Carotenoids Inhibit Fructose-Induced Inflammatory Response in Human Endothelial Cells and Monocytes.
Mediators Inflamm. 2020 ;2020:5373562. Epub 2020 Apr 28. PMID: 32410856
Objective: This research is aimed at determining the vascular health characteristics of carotenoids by evaluating their effect on excessive inflammatory response in endothelial and monocyte cells, the main factors of atherosclerosis.
Methods: Human umbilical vein endothelial cells (HUVECs) or U937 monocytes were treated with escalating concentrations (0.1, 0.5, and 1 M) of five most common carotenoids in human plasma, i.e.,-carotene,-carotene,-cryptoxanthin, lutein, and lycopene prior to stimulation with 2 mM fructose. We examined the monocyte adhesion to endothelial cells (ECs) and relevant endothelial adhesion molecules. Chemokine and proinflammatory cytokine production as well as intracellular oxidative stress were also assessed in fructose-stimulated ECs and monocytes.
Results: Carotenoids repressed monocyte adhesion to fructose-stimulated ECs dose dependently via decreasing primarily the expression of endothelial VCAM-1. In ECs and monocytes, three carotenoids, i.e.,-cryptoxanthin, lutein, and lycopene, suppressed the fructose-induced expression of chemokines MCP-1, M-CSF, and CXCL-10 and inflammatory cytokines TNF-and IL-1, with CXCL-10 being the most repressed inflammatory mediator.-Cryptoxanthin, lutein, and lycopene dramatically downregulated the fructose-induced CXCL-10 expression in vascular cells. The reduction in the inflammatory response was associated with a slight but significant decrease of intracellular oxidative stress.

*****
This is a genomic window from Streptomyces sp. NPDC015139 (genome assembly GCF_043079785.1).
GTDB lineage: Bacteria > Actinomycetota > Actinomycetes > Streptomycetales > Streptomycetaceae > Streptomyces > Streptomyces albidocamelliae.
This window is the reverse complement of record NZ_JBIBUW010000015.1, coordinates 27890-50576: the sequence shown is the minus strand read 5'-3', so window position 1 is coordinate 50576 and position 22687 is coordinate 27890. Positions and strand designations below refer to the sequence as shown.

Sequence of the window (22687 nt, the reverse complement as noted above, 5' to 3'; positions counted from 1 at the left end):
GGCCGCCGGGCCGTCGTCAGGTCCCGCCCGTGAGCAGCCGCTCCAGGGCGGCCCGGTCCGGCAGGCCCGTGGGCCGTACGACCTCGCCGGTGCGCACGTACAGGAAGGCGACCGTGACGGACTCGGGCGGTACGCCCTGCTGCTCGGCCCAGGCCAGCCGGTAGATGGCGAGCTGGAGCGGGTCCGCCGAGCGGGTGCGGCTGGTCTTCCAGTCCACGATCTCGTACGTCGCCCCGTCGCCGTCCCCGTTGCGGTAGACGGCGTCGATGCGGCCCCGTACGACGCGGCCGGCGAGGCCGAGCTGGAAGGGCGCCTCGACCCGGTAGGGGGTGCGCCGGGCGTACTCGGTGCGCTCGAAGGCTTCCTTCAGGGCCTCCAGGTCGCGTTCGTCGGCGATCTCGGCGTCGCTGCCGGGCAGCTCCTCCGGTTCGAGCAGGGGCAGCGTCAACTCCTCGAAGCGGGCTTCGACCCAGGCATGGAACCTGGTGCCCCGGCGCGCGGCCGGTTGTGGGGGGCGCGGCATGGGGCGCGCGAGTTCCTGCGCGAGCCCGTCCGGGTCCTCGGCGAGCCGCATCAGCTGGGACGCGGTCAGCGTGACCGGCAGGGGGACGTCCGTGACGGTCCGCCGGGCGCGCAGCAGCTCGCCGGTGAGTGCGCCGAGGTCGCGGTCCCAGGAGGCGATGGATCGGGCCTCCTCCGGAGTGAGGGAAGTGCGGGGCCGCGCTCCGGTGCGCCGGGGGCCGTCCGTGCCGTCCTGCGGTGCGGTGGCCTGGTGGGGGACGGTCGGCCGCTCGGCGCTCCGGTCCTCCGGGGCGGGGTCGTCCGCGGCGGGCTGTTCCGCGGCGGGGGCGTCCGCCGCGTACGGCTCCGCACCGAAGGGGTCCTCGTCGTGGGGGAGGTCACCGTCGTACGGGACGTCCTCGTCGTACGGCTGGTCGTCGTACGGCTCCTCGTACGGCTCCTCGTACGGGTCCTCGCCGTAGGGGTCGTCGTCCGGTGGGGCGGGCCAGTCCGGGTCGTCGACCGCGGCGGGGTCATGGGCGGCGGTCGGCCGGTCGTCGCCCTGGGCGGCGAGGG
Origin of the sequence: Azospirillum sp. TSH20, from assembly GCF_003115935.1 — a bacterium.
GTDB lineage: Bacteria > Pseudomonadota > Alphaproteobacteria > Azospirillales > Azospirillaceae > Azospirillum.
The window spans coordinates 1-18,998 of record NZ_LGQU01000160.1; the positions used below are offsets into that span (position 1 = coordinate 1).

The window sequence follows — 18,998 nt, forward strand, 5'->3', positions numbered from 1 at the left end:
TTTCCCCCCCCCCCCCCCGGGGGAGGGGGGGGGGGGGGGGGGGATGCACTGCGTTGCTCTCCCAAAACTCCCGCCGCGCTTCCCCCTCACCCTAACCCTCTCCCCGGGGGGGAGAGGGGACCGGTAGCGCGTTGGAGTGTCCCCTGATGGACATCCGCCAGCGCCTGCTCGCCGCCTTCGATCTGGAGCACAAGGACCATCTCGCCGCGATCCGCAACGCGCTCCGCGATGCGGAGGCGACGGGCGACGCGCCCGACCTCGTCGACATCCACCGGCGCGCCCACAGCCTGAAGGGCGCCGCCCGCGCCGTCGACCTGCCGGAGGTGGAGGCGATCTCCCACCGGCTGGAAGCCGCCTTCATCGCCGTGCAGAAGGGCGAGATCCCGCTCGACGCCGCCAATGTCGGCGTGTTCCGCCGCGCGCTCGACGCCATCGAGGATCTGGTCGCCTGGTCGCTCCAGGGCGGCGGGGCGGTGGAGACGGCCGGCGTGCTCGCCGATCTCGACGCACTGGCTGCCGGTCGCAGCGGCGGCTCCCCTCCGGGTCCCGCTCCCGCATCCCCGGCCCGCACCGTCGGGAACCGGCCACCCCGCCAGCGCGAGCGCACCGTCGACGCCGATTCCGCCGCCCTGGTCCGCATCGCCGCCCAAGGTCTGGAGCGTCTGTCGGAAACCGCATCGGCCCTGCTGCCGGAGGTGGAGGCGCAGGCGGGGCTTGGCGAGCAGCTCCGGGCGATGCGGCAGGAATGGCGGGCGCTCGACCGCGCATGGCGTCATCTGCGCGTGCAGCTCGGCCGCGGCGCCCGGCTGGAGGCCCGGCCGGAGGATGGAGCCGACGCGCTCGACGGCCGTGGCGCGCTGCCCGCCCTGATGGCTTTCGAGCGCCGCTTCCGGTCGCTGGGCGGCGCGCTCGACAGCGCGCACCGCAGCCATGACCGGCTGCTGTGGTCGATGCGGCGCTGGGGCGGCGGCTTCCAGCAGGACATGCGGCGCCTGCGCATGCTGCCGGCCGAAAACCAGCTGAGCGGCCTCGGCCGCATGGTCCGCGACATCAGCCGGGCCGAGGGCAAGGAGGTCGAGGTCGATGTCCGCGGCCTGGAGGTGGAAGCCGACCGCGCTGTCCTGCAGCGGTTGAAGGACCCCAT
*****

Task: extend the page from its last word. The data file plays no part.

Conclusions: Our results show that carotenoids have a variety of anti-inflammatory and antiatherosclerosis activities, which can help prevent or reduce fructose-induced inflammatory vascular diseases.